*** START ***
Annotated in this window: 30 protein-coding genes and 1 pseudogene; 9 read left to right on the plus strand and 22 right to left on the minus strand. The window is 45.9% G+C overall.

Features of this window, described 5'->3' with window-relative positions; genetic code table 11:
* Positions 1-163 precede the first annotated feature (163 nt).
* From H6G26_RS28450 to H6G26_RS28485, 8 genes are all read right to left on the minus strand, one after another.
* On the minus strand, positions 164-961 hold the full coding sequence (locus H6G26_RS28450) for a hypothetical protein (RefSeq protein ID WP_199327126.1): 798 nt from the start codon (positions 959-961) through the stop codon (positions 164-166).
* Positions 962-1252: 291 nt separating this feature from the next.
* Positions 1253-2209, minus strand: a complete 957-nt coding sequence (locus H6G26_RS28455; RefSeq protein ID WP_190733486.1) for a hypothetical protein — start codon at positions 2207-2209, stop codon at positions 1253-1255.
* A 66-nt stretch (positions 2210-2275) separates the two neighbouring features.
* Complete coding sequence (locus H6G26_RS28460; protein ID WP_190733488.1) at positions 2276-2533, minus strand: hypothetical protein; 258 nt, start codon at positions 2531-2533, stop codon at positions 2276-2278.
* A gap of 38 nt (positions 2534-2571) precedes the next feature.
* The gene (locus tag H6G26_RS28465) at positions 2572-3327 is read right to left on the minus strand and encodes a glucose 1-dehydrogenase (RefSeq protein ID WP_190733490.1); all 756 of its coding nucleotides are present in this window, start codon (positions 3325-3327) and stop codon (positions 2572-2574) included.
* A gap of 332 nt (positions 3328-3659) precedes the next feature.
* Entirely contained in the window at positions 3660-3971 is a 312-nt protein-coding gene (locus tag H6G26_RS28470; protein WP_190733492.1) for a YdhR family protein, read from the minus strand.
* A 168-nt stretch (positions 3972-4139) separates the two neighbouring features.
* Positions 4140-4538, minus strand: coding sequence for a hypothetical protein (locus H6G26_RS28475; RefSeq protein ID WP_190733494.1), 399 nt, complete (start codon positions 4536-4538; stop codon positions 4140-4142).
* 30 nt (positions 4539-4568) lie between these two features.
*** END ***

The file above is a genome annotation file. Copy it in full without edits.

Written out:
Annotated in this window: 30 protein-coding genes and 1 pseudogene; 9 read left to right on the plus strand and 22 right to left on the minus strand. The window is 45.9% G+C overall.

Features of this window, described 5'->3' with window-relative positions; genetic code table 11:
* Positions 1-163 precede the first annotated feature (163 nt).
* From H6G26_RS28450 to H6G26_RS28485, 8 genes are all read right to left on the minus strand, one after another.
* On the minus strand, positions 164-961 hold the full coding sequence (locus H6G26_RS28450) for a hypothetical protein (RefSeq protein ID WP_199327126.1): 798 nt from the start codon (positions 959-961) through the stop codon (positions 164-166).
* Positions 962-1252: 291 nt separating this feature from the next.
* Positions 1253-2209, minus strand: a complete 957-nt coding sequence (locus H6G26_RS28455; RefSeq protein ID WP_190733486.1) for a hypothetical protein — start codon at positions 2207-2209, stop codon at positions 1253-1255.
* A 66-nt stretch (positions 2210-2275) separates the two neighbouring features.
* Complete coding sequence (locus H6G26_RS28460; protein ID WP_190733488.1) at positions 2276-2533, minus strand: hypothetical protein; 258 nt, start codon at positions 2531-2533, stop codon at positions 2276-2278.
* A gap of 38 nt (positions 2534-2571) precedes the next feature.
* The gene (locus tag H6G26_RS28465) at positions 2572-3327 is read right to left on the minus strand and encodes a glucose 1-dehydrogenase (RefSeq protein ID WP_190733490.1); all 756 of its coding nucleotides are present in this window, start codon (positions 3325-3327) and stop codon (positions 2572-2574) included.
* A gap of 332 nt (positions 3328-3659) precedes the next feature.
* Entirely contained in the window at positions 3660-3971 is a 312-nt protein-coding gene (locus tag H6G26_RS28470; protein WP_190733492.1) for a YdhR family protein, read from the minus strand.
* A 168-nt stretch (positions 3972-4139) separates the two neighbouring features.
* Positions 4140-4538, minus strand: coding sequence for a hypothetical protein (locus H6G26_RS28475; RefSeq protein ID WP_190733494.1), 399 nt, complete (start codon positions 4536-4538; stop codon positions 4140-4142).
* 30 nt (positions 4539-4568) lie between these two features.